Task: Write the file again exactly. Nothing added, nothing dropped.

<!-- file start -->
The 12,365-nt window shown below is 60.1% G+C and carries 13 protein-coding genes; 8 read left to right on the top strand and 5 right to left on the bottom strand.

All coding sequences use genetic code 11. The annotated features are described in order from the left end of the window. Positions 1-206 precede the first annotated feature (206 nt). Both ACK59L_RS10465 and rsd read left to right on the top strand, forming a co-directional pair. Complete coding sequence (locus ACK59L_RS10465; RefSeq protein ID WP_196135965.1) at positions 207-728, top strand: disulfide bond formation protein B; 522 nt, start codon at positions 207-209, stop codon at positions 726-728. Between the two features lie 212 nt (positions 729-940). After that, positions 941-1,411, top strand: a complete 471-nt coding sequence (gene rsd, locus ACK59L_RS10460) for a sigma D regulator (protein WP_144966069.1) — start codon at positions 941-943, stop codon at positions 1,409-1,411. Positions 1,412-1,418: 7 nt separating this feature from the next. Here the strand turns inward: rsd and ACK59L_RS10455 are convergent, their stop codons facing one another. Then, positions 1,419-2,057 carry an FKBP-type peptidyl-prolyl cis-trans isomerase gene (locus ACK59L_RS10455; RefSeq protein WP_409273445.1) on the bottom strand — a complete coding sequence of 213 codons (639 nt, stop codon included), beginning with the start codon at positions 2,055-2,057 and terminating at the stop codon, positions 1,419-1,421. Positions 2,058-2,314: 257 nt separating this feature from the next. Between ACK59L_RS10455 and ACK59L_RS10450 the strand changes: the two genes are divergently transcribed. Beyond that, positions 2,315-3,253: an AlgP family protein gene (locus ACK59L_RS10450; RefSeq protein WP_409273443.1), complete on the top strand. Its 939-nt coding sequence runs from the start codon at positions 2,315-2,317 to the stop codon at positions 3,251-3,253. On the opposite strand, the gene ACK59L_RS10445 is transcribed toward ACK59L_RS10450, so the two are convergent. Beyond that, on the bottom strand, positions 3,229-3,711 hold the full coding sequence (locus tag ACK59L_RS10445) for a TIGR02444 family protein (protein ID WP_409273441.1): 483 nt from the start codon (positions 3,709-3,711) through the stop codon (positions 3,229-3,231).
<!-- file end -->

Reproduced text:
The 12,365-nt window shown below is 60.1% G+C and carries 13 protein-coding genes; 8 read left to right on the top strand and 5 right to left on the bottom strand.

All coding sequences use genetic code 11. The annotated features are described in order from the left end of the window. Positions 1-206 precede the first annotated feature (206 nt). Both ACK59L_RS10465 and rsd read left to right on the top strand, forming a co-directional pair. Complete coding sequence (locus ACK59L_RS10465; RefSeq protein ID WP_196135965.1) at positions 207-728, top strand: disulfide bond formation protein B; 522 nt, start codon at positions 207-209, stop codon at positions 726-728. Between the two features lie 212 nt (positions 729-940). After that, positions 941-1,411, top strand: a complete 471-nt coding sequence (gene rsd, locus ACK59L_RS10460) for a sigma D regulator (protein WP_144966069.1) — start codon at positions 941-943, stop codon at positions 1,409-1,411. Positions 1,412-1,418: 7 nt separating this feature from the next. Here the strand turns inward: rsd and ACK59L_RS10455 are convergent, their stop codons facing one another. Then, positions 1,419-2,057 carry an FKBP-type peptidyl-prolyl cis-trans isomerase gene (locus ACK59L_RS10455; RefSeq protein WP_409273445.1) on the bottom strand — a complete coding sequence of 213 codons (639 nt, stop codon included), beginning with the start codon at positions 2,055-2,057 and terminating at the stop codon, positions 1,419-1,421. Positions 2,058-2,314: 257 nt separating this feature from the next. Between ACK59L_RS10455 and ACK59L_RS10450 the strand changes: the two genes are divergently transcribed. Beyond that, positions 2,315-3,253: an AlgP family protein gene (locus ACK59L_RS10450; RefSeq protein WP_409273443.1), complete on the top strand. Its 939-nt coding sequence runs from the start codon at positions 2,315-2,317 to the stop codon at positions 3,251-3,253. On the opposite strand, the gene ACK59L_RS10445 is transcribed toward ACK59L_RS10450, so the two are convergent. Beyond that, on the bottom strand, positions 3,229-3,711 hold the full coding sequence (locus tag ACK59L_RS10445) for a TIGR02444 family protein (protein ID WP_409273441.1): 483 nt from the start codon (positions 3,709-3,711) through the stop codon (positions 3,229-3,231).